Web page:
One of Martina's max 200gs

Discussion in 'Classic Racquet Talk' started by racquetfreak, May 6, 2013.

  1. racquetfreak

    racquetfreak Semi-Pro

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    Last edited: May 6, 2013
    #1
  2. Rock Strongo

    Rock Strongo Legend

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    Two threads!

    The way the "intact" part of the racquet warped after the ending blow is unlike anything I've ever seen from a graphite racquet.
    Thing bent like a woodie!
     
    #2
  3. gavna

    gavna Hall of Fame

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    Remember that's normal for the 200G series.
    Damn things would warp and spoon like noodles.

    The good reason the resin matrix and whole injection process
    was dropped.
     
    #3
  4. yonexRx32

    yonexRx32 Rookie

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    Doubtful this was the reason: I haven't seen a 400i warp, yet it's made through the same process. Moreover, strung at the recommended tension, the rackets were fine.

    The real reason is more likely the high cost of manufacturing compared to regular rackets (and therefore decreased profits) and the increased popularity of smaller weight rackets, weights which could not be achieved through injection molding.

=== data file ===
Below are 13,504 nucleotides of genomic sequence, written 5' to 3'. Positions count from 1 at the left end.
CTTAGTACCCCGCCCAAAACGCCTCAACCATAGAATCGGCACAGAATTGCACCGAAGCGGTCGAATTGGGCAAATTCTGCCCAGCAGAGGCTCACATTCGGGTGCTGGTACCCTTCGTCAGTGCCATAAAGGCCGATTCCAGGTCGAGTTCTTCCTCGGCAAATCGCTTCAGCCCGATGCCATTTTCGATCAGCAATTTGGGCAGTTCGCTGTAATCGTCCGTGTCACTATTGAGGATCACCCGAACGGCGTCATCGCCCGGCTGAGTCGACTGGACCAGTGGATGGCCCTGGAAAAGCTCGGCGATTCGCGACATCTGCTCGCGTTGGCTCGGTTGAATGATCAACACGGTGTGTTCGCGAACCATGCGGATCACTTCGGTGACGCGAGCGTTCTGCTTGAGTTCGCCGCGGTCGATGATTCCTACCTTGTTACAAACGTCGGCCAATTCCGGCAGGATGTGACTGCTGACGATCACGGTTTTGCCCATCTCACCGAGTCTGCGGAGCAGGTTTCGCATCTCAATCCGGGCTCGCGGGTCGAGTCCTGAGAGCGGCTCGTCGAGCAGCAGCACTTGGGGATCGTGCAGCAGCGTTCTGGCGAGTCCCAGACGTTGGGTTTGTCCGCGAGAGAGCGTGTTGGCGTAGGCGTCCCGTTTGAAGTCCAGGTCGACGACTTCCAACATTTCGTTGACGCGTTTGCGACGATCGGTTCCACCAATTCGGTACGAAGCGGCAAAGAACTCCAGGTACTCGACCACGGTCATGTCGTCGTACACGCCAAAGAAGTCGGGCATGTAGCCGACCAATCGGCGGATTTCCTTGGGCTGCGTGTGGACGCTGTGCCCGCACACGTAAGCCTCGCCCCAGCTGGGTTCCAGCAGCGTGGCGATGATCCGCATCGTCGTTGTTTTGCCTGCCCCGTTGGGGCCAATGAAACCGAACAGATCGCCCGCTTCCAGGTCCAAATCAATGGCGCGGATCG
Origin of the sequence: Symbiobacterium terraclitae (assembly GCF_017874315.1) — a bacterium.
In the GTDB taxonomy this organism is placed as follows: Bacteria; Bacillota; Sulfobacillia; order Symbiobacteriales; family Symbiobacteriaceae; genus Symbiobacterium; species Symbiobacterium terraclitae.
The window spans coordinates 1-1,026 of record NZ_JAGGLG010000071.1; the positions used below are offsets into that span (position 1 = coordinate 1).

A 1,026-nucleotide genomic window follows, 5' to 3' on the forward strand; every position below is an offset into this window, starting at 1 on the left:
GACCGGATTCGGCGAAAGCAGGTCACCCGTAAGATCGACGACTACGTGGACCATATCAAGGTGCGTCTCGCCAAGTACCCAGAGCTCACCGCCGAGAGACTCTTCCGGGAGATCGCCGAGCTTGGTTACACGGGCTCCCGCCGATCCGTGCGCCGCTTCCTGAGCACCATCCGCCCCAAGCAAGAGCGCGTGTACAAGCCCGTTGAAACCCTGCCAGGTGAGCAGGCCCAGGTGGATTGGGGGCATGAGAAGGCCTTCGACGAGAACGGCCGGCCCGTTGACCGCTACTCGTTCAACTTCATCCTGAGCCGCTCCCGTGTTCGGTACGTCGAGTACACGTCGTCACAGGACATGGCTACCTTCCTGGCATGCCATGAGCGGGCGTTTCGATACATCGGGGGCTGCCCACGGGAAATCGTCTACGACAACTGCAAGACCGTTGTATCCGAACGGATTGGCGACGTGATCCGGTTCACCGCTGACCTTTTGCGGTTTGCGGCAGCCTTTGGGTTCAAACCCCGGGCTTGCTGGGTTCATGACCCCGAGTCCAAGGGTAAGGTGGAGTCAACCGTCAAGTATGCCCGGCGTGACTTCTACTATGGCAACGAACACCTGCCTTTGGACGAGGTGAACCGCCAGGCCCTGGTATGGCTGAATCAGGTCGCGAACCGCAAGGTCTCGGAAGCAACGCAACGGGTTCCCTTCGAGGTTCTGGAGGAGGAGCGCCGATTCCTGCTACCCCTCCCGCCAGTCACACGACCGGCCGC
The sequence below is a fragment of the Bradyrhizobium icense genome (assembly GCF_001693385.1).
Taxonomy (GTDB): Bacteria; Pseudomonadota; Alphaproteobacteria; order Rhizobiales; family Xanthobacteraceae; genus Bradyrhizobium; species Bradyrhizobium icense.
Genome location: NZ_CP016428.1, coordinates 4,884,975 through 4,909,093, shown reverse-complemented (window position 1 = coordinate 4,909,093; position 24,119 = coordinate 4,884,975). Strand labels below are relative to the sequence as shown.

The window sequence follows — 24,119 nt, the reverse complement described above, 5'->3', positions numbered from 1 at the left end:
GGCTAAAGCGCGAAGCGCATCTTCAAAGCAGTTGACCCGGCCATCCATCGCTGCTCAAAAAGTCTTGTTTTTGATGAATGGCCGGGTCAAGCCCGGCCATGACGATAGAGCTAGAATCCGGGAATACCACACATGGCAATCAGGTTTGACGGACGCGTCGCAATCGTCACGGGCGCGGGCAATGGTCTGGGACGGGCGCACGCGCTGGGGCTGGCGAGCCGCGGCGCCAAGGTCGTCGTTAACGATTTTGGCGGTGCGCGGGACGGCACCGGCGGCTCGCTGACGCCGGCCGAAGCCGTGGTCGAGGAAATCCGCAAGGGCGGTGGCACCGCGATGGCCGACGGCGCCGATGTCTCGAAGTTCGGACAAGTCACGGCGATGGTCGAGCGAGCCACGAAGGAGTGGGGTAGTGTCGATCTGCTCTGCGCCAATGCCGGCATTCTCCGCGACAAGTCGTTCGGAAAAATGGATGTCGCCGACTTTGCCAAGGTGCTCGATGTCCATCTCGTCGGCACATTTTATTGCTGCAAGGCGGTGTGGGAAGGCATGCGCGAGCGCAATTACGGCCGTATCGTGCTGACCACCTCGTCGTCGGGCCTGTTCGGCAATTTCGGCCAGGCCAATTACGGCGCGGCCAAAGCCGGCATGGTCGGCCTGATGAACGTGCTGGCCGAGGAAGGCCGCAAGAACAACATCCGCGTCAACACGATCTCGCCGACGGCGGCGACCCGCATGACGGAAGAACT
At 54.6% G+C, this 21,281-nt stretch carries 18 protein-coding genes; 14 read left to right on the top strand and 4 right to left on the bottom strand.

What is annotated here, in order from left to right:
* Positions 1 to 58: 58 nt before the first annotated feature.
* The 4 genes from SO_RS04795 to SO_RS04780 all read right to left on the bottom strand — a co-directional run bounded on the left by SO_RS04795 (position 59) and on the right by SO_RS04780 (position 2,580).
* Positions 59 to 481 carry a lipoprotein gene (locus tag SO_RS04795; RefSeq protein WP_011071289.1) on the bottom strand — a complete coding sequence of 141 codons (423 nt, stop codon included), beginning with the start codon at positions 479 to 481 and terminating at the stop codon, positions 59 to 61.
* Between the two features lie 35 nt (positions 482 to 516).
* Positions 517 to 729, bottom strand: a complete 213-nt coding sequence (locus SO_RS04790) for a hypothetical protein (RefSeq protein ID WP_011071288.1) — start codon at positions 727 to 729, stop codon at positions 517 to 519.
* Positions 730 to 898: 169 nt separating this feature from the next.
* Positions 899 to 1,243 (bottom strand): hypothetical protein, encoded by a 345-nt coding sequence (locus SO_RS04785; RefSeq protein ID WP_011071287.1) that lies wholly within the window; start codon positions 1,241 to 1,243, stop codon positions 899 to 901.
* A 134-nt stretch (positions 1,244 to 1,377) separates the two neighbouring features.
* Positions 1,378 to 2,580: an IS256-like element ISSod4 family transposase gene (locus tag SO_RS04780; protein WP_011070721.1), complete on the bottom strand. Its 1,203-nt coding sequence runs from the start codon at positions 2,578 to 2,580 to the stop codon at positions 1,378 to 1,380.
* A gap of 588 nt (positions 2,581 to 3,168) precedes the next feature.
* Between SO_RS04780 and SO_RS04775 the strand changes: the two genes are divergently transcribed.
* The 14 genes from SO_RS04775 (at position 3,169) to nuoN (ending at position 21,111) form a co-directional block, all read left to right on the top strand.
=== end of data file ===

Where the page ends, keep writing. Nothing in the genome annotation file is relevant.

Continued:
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  5. yonexRx32

    yonexRx32 Rookie

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    Yes, thermoplastic vs thermoset. One bends the other breaks. The regular rackets will crack much more easily on impact and will break in multiple places.
     
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  6. joe sch

    joe sch Hall of Fame

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    Based on how that break pretzel'd, looks to me that Martina played a pretty high tension and the 200g really performed much better at low tensions including not warping or breaking.

    I did not think the grafil process had any impact on frame structural endurance and just provided dynamic stiffness and dampening.
     
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  7. joe sch

    joe sch Hall of Fame

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    Can you explain further ?
    What are the "regular rackets" ?
    What about todays heat treated or hardened graphite ?
     
    #7
  8. yonexRx32

    yonexRx32 Rookie

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    I refer as regular rackets to thermoset rackets: epoxy reinforced with carbon fiber (and some glass or kevlar, depending on model). All the rackets you can purchase currently are made according to this method. . They are stiff and brittle rather than elastic and soft, such as the nylon based Dunlop max 200g, which will not crack as easily but will be more affected by high temperatures.
     
    Last edited: May 8, 2013
    #8
  9. Hannah19

    Hannah19 Professional

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    One disadvantage of the IMF process was the limitations in headsize. The 800i had the largest headsize and would deform during stringing if you were not carefull enough.
     
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